4. They themselves were unable to follow the macrobiotic program
5. Their doctors advised them against following any macrobiotic program
6. They themselves decided not to follow macrobiotics

Furthermore, some in the macrobiotic community also became ill and passed away with cancer. This fact helped to underscore the complexities of cancer and that a rigid and inflexible "macrobiotic diet" is insufficient in reversing various cancers.
Beyond dietary change, additional factors must be looked at and be taken into consideration. These include exposure to environmental toxins, genetic pre-disposition, emotional and psychological issues, habitual and addictive behaviors, adherence to traditional and/or religious customs, economic influences and so on; in short anything and everything that affects one's life - which means our total environment. Macrobiotics is not just concerned with diet and nutrition but with the influence and effects of our total environment of which diet is only a part. Many who believe they are following macrobiotics by only adopting a rigid vegan diet without considering these larger influences are really not fully incorporating the dynamic principles of change and balance.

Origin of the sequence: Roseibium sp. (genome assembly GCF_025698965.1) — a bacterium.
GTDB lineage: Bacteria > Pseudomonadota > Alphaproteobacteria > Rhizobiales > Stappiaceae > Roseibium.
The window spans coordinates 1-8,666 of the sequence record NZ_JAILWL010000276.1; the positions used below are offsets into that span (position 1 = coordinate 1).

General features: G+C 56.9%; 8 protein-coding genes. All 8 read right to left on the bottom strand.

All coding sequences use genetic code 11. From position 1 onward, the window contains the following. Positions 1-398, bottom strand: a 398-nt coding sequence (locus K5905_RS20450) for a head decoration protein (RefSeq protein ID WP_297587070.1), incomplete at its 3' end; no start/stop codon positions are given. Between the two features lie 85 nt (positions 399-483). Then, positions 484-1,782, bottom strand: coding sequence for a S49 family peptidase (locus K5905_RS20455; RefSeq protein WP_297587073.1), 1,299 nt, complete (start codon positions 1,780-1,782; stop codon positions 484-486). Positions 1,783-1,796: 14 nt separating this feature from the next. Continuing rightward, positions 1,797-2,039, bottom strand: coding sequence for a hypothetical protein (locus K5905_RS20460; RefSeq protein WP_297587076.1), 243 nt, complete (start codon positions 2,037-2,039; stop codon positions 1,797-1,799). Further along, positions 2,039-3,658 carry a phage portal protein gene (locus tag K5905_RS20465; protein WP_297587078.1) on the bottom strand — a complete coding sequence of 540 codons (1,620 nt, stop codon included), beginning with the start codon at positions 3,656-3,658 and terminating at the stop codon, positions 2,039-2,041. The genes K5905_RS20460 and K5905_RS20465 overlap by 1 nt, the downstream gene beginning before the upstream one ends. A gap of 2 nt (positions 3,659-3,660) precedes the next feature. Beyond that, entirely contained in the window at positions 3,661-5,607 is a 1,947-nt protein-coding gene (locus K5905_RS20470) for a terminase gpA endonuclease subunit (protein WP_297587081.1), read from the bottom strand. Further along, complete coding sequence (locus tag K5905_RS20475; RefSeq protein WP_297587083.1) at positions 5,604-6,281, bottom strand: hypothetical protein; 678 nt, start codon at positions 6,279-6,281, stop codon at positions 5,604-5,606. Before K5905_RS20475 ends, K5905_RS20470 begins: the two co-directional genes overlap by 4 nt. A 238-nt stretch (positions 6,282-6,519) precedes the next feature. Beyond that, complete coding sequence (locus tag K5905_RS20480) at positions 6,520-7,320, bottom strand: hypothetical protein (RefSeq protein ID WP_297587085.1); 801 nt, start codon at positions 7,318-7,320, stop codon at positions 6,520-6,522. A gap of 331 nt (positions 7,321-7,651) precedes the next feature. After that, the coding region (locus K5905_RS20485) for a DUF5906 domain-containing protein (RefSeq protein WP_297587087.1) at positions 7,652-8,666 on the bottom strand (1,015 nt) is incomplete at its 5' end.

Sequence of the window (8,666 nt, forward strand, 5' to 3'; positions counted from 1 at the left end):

In the end, the presentation of macrobiotics as a therapy for cancer is one of mixed and confusing signals. While there are many incredible recovery stories, others were unable to reverse their disease. In addition, conventional medicine and skeptics have been quick to denounce the "macrobiotic diet" as an unproven method that is potentially more harmful then helpful (as strict a vegetarian diet). So then, how does one wade through these conflicting signals to find clarity?